Major League Baseball on Tuesday announced rule changes for the 2016 season involving double-play slides and the pace of the game.
Under the new rules, slides on potential double-plays “will require runners to make a bona fide attempt to reach and remain on the base.” Contact will still be permissable on these slides, but runners are now prohibited from altering their route to the base just to initiate contact with a fielder. These plays are reviewable for officials using instant replay. Runners can be called for interference if their slides do not fall under the new criteria.
These changes come in wake of a pair of controversial late-season slides that led to season-ending injuries for Pirates shortstop Jung-Ho Kang and Mets shortstop Ruben Tejada, the latter of which occurred in the NLDS.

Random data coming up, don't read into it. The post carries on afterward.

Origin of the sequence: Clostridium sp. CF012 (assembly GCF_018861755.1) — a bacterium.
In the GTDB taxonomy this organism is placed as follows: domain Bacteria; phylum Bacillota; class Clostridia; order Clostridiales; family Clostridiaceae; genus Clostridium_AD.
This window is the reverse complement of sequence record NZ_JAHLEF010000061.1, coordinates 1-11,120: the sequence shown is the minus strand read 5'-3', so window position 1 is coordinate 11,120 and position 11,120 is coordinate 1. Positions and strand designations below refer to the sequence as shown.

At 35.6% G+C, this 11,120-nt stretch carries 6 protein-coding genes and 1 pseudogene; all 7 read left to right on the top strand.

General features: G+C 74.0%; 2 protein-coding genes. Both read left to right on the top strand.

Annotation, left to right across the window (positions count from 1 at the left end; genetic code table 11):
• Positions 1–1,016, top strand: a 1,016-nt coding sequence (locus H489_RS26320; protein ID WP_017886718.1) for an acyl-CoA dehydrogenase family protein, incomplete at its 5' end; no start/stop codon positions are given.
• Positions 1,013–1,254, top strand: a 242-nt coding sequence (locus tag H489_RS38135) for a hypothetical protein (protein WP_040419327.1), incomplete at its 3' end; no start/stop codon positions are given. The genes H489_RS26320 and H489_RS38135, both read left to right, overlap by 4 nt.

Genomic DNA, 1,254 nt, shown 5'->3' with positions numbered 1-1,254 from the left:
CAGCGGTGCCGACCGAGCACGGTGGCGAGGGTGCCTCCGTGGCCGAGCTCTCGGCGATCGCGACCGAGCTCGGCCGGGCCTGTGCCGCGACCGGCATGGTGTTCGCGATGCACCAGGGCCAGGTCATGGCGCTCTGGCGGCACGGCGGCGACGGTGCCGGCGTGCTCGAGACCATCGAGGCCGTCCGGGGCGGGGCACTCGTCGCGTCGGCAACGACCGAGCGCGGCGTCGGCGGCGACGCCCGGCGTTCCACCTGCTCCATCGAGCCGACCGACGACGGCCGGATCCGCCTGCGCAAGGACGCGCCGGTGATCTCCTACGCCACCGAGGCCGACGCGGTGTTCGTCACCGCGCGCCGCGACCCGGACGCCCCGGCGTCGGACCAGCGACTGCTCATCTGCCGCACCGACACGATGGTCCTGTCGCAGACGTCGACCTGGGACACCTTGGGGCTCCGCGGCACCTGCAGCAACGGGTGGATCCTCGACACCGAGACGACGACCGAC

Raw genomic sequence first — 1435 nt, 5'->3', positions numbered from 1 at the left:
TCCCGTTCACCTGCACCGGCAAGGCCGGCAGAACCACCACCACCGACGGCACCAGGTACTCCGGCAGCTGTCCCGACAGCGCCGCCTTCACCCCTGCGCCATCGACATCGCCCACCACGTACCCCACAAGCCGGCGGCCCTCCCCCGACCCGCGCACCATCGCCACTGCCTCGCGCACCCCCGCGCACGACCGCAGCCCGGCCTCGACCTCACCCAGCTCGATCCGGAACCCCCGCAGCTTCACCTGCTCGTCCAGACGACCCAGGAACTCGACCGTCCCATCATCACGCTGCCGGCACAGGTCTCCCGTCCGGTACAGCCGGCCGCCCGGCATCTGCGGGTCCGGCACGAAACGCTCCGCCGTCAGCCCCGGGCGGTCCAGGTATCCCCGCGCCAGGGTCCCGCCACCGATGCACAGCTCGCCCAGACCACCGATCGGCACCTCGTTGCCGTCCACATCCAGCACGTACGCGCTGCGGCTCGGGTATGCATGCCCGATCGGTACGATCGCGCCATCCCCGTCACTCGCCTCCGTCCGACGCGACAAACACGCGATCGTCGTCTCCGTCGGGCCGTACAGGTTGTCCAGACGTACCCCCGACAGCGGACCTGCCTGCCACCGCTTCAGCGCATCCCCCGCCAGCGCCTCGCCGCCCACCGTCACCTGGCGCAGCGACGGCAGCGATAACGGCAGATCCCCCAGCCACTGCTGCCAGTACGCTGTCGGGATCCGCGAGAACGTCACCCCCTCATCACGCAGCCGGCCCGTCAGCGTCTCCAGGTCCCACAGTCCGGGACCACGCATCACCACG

Also newly reviewable under replay are “neighborhood play” calls, which allow infielders to record force outs at second base without touching the base.
The second set of rule changes includes timed 30-second mound visits for managers and pitching coaches. In an attempt to control and regulate the pace of the game, break timers will work in line with game broadcasts and be reduced by 20 seconds. The aim, according to the league, is to help players resume play and “more closely match” returns from commercial breaks.
The league also announced that the average length of games was reduced by six minutes and seven seconds per nine innings from the 2014 to 2015 seasons due to previous pace of game initiatives.